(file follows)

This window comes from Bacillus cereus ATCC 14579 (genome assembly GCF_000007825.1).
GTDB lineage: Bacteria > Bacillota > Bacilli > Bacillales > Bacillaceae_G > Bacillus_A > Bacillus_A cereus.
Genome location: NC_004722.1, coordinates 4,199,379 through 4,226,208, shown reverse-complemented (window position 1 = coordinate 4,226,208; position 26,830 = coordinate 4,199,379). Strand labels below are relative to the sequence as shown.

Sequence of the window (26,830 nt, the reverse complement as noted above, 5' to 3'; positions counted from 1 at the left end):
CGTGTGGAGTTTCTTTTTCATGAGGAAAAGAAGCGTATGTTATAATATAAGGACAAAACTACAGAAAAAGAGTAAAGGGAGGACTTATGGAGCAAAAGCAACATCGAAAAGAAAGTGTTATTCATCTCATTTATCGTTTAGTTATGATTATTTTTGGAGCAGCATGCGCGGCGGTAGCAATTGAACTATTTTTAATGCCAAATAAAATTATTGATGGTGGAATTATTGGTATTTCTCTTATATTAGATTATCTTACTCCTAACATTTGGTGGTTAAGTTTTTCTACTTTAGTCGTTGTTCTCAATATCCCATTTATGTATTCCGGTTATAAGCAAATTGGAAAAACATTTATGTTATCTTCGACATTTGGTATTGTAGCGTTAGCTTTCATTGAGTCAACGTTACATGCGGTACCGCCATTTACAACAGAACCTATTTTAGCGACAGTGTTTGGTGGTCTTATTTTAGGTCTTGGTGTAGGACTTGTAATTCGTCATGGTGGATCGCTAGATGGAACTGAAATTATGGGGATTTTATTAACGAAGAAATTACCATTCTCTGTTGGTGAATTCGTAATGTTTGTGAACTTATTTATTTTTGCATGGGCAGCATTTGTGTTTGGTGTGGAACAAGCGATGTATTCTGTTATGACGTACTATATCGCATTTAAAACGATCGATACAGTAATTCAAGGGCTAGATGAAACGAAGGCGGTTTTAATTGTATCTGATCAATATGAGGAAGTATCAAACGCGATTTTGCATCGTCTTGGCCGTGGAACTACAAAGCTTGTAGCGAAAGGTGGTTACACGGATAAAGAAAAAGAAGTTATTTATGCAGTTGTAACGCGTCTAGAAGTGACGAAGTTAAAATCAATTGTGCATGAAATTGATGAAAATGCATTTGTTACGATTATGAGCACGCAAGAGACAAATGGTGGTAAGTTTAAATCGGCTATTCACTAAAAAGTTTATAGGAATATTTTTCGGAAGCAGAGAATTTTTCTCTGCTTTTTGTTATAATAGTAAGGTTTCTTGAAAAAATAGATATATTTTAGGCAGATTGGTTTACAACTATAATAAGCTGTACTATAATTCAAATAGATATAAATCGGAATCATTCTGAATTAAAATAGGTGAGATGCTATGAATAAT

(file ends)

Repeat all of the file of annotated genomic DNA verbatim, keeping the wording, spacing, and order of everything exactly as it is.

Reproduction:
This window comes from Bacillus cereus ATCC 14579 (genome assembly GCF_000007825.1).
GTDB lineage: Bacteria > Bacillota > Bacilli > Bacillales > Bacillaceae_G > Bacillus_A > Bacillus_A cereus.
Genome location: NC_004722.1, coordinates 4,199,379 through 4,226,208, shown reverse-complemented (window position 1 = coordinate 4,226,208; position 26,830 = coordinate 4,199,379). Strand labels below are relative to the sequence as shown.

Sequence of the window (26,830 nt, the reverse complement as noted above, 5' to 3'; positions counted from 1 at the left end):
CGTGTGGAGTTTCTTTTTCATGAGGAAAAGAAGCGTATGTTATAATATAAGGACAAAACTACAGAAAAAGAGTAAAGGGAGGACTTATGGAGCAAAAGCAACATCGAAAAGAAAGTGTTATTCATCTCATTTATCGTTTAGTTATGATTATTTTTGGAGCAGCATGCGCGGCGGTAGCAATTGAACTATTTTTAATGCCAAATAAAATTATTGATGGTGGAATTATTGGTATTTCTCTTATATTAGATTATCTTACTCCTAACATTTGGTGGTTAAGTTTTTCTACTTTAGTCGTTGTTCTCAATATCCCATTTATGTATTCCGGTTATAAGCAAATTGGAAAAACATTTATGTTATCTTCGACATTTGGTATTGTAGCGTTAGCTTTCATTGAGTCAACGTTACATGCGGTACCGCCATTTACAACAGAACCTATTTTAGCGACAGTGTTTGGTGGTCTTATTTTAGGTCTTGGTGTAGGACTTGTAATTCGTCATGGTGGATCGCTAGATGGAACTGAAATTATGGGGATTTTATTAACGAAGAAATTACCATTCTCTGTTGGTGAATTCGTAATGTTTGTGAACTTATTTATTTTTGCATGGGCAGCATTTGTGTTTGGTGTGGAACAAGCGATGTATTCTGTTATGACGTACTATATCGCATTTAAAACGATCGATACAGTAATTCAAGGGCTAGATGAAACGAAGGCGGTTTTAATTGTATCTGATCAATATGAGGAAGTATCAAACGCGATTTTGCATCGTCTTGGCCGTGGAACTACAAAGCTTGTAGCGAAAGGTGGTTACACGGATAAAGAAAAAGAAGTTATTTATGCAGTTGTAACGCGTCTAGAAGTGACGAAGTTAAAATCAATTGTGCATGAAATTGATGAAAATGCATTTGTTACGATTATGAGCACGCAAGAGACAAATGGTGGTAAGTTTAAATCGGCTATTCACTAAAAAGTTTATAGGAATATTTTTCGGAAGCAGAGAATTTTTCTCTGCTTTTTGTTATAATAGTAAGGTTTCTTGAAAAAATAGATATATTTTAGGCAGATTGGTTTACAACTATAATAAGCTGTACTATAATTCAAATAGATATAAATCGGAATCATTCTGAATTAAAATAGGTGAGATGCTATGAATAAT